The British and French Embassies to the Department of State 1
The British and French Governments fully appreciate that the position as regards the voting by Congress of a European Programme of aid is fluid. One of the main purposes of the proposals contained in their previous communication to the United States Government was as stated, to facilitate the task of the Administration and they are most anxious to avoid anything which would have the reverse effect.2 At the same time, the two Governments feel it necessary to take into account the views of the participating countries, several of which have been urging that there should be another meeting of C.E.E.C. to provide an opportunity for consultation on the best means of furthering European co operation.
2. The two Governments wish to emphasise that the discussion on the multilateral Agreement, which would have been one of the items on the agenda of the new Sessions of the C.E.E.C. would have had the exclusive purpose of reviewing the general mutual undertakings to which the participating countries had declared themselves ready to subscribe, and in no way to examine the conditions of American aid in general. The Press reports on this subject have been completely misinformed.
3. In view of the reaction of the United States Administration, the two Governments have abandoned the idea of holding an early meeting of C.E.E.C, but they feel they must hold early consultations with the other participating countries and have decided that a small Anglo-French Delegation should visit the main countries in order to review progress made with self-help and mutual help and to collect views on the best means of preparing the ground for the continuing organisation.
4. The two Governments are announcing their intentions in a communiqué to be issued simultaneously in London and Paris at noon G.M.T. on Friday, 16th January. A draft of this communiqué is attached.3[Page 366]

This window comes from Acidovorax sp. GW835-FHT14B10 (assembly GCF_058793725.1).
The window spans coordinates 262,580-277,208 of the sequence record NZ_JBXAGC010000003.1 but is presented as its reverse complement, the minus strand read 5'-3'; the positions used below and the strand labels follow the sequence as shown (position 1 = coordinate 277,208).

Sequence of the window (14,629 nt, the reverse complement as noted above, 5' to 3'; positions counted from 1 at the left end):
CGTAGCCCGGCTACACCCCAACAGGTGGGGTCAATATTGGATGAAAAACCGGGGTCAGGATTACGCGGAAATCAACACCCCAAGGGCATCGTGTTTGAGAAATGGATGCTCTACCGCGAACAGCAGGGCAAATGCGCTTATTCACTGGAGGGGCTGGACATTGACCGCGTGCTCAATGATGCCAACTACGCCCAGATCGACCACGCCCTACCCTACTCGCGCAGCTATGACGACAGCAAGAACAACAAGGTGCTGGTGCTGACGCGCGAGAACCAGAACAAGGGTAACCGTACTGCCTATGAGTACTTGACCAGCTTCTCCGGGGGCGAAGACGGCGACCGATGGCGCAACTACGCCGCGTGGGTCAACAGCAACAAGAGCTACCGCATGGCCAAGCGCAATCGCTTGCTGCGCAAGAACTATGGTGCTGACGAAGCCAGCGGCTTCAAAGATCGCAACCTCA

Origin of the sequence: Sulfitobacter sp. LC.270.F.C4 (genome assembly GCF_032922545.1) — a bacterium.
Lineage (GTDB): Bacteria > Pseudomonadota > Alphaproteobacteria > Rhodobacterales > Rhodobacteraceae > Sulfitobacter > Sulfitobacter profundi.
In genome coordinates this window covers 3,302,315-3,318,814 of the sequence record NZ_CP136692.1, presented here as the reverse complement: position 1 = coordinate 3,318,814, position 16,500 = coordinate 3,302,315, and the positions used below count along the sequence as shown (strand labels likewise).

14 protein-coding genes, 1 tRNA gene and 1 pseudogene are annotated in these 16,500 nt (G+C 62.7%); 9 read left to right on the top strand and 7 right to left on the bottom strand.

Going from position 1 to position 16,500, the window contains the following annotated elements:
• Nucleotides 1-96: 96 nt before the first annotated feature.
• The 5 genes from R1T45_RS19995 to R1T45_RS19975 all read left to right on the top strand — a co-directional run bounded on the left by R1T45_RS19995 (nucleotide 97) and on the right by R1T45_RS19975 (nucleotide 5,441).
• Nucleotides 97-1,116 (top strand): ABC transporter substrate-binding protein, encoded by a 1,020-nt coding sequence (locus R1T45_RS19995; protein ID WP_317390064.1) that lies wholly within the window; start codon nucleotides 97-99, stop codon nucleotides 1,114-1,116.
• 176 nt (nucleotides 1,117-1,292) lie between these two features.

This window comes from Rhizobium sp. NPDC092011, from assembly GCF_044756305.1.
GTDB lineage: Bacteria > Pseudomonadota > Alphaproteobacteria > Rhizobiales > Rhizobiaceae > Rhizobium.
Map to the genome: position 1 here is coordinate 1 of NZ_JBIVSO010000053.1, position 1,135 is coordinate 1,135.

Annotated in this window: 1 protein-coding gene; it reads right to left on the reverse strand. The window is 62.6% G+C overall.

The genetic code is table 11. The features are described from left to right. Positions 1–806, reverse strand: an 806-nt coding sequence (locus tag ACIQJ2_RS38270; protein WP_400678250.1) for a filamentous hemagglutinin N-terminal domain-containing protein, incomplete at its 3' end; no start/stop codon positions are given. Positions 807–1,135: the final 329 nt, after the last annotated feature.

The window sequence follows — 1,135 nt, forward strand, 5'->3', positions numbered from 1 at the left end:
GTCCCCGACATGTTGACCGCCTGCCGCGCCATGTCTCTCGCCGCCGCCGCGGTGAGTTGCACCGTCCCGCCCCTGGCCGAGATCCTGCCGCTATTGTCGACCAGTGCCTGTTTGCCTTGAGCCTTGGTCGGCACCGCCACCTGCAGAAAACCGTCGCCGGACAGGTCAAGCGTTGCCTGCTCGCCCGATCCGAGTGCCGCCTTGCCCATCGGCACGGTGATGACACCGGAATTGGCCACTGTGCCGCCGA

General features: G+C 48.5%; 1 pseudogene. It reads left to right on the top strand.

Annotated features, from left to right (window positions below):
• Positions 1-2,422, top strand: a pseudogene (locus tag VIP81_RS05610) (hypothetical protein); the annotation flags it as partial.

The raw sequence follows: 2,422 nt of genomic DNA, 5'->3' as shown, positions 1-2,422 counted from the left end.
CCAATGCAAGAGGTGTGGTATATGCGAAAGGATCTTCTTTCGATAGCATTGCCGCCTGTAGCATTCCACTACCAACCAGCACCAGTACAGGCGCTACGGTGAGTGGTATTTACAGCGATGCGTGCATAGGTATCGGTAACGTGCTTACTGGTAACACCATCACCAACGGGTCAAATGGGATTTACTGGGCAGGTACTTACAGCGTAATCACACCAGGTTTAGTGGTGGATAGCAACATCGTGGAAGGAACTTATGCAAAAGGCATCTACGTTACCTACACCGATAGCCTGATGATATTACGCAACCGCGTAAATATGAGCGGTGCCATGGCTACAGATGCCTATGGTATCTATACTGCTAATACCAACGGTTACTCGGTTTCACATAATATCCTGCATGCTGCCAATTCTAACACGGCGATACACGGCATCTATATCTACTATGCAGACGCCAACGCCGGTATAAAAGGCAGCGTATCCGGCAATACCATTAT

5. The two Governments wish to comment on the above communiqué as follows:—
- A main purpose of the consultations with the participating countries is to review progress towards achieving the aims of the Paris report. This would seem to be fully consistent with the views of the United States Administration.
- Consideration of preliminary steps towards the setting up of the continuing organisation (including possibly the constitution of a Working Party) would be an earnest of the intention of the participating countries to continue to co-operate. It would avoid delay on the European side in implementing any programme which may ultimately be authorised by Congress.
- Although no reference thereto is made in the communiqué, it is intended that the consultation should cover the method of considering, on the technical level, the commodity reports which have been tabled by the Administration.
- The statement in regard to a further meeting of C.E.E.C. has been introduced specifically to set at rest the fears expressed by the United States Administration. The two Governments will again consult the Administration when they think the time has come for a further meeting.4
- Handed to the Under Secretary of State (Lovett) by the British and French Ambassadors (Inverchapel and Bonnet) on January 15, 1948.↩
- See the Department’s telegram 104 to London, January 12, 1948, p. 359.↩
- Not printed.↩
- The United States response to this communiqué was to suggest the addition of a sentence clearly pointing out that a full meeting of the CEEC would be premature until more definite decisions had been taken in Washington.↩